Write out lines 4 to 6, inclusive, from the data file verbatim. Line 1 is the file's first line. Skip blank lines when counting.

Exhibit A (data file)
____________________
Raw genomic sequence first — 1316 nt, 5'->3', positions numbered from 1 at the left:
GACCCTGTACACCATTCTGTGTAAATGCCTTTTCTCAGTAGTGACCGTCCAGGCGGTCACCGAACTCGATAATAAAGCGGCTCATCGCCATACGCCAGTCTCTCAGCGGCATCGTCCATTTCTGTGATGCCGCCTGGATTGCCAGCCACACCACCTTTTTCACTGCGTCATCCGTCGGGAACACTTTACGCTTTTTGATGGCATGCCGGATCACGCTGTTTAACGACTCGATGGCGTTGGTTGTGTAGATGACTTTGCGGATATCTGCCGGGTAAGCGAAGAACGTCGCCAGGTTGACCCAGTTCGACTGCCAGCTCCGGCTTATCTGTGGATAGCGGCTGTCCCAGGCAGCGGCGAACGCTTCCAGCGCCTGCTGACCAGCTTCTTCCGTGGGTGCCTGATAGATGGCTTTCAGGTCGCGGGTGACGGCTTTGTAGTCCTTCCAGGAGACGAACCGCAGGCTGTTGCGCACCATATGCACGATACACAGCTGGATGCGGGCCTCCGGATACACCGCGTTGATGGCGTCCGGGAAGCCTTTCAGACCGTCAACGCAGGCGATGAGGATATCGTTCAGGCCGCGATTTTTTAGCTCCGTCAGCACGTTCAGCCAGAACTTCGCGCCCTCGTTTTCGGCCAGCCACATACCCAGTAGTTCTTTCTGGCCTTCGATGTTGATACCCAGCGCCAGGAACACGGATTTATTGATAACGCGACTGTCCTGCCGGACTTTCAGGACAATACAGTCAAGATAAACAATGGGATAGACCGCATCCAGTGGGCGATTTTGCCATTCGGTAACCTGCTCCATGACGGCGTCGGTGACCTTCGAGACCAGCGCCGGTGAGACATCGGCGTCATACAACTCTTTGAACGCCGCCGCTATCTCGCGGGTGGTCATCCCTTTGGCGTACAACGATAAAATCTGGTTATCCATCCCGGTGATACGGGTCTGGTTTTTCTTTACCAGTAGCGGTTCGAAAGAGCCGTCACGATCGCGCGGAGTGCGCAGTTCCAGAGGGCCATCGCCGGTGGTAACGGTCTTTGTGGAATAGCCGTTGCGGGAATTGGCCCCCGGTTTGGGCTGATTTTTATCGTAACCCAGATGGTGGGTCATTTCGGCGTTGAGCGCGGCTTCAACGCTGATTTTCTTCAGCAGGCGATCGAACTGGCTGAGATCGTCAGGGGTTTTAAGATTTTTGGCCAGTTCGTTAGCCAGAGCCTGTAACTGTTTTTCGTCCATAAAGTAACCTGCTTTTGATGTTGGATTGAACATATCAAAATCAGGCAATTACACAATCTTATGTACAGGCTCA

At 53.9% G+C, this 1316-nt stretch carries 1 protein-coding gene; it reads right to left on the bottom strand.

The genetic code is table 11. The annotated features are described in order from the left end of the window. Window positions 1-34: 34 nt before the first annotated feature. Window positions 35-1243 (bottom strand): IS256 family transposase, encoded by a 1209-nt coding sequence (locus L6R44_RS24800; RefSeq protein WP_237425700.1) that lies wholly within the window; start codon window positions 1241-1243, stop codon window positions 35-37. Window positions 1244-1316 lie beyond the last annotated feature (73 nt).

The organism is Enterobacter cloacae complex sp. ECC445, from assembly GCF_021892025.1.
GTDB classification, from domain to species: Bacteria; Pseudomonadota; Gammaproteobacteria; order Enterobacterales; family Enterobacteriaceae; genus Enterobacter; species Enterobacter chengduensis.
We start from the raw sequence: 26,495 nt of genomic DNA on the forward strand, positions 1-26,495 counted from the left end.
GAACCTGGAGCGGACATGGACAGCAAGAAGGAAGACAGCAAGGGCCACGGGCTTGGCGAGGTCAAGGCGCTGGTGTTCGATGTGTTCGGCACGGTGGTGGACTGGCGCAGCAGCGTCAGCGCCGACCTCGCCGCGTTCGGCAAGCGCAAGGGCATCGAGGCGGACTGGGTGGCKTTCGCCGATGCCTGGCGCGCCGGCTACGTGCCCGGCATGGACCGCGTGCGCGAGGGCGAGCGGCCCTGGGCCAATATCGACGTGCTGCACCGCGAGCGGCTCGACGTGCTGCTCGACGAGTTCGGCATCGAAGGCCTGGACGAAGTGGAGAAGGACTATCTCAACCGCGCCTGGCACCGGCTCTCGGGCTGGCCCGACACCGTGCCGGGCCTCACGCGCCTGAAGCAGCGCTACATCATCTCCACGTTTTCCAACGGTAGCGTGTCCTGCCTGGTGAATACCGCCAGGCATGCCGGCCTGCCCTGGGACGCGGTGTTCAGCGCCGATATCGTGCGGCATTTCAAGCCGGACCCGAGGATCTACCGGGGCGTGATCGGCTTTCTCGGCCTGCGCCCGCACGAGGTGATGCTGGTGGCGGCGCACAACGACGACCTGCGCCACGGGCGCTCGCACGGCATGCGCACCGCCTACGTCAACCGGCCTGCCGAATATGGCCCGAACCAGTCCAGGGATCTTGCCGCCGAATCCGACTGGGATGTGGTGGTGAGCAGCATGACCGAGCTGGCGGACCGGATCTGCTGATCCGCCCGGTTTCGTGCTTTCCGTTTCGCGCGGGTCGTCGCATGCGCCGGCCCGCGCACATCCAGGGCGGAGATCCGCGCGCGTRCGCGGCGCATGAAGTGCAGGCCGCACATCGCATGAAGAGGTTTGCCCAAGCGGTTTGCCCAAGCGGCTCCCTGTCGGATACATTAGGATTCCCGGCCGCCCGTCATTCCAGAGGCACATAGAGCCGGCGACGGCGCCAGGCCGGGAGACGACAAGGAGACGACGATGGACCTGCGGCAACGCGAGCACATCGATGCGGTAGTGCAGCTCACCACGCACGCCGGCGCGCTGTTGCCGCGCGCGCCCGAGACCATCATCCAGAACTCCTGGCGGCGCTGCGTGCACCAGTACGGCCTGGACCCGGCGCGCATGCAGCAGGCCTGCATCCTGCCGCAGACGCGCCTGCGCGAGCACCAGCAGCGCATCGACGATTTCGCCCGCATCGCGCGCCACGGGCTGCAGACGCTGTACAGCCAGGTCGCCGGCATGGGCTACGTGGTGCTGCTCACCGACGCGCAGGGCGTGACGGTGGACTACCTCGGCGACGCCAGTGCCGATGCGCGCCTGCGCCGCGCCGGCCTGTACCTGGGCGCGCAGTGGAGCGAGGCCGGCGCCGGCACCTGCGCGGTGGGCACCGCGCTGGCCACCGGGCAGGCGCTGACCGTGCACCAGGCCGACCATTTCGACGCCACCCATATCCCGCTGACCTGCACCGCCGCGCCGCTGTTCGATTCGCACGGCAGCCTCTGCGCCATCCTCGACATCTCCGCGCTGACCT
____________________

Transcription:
The genetic code is table 11. The annotated features are described in order from the left end of the window. Window positions 1-34: 34 nt before the first annotated feature. Window positions 35-1243 (bottom strand): IS256 family transposase, encoded by a 1209-nt coding sequence (locus L6R44_RS24800; RefSeq protein WP_237425700.1) that lies wholly within the window; start codon window positions 1241-1243, stop codon window positions 35-37. Window positions 1244-1316 lie beyond the last annotated feature (73 nt).

The organism is Enterobacter cloacae complex sp. ECC445, from assembly GCF_021892025.1.
GTDB classification, from domain to species: Bacteria; Pseudomonadota; Gammaproteobacteria; order Enterobacterales; family Enterobacteriaceae; genus Enterobacter; species Enterobacter chengduensis.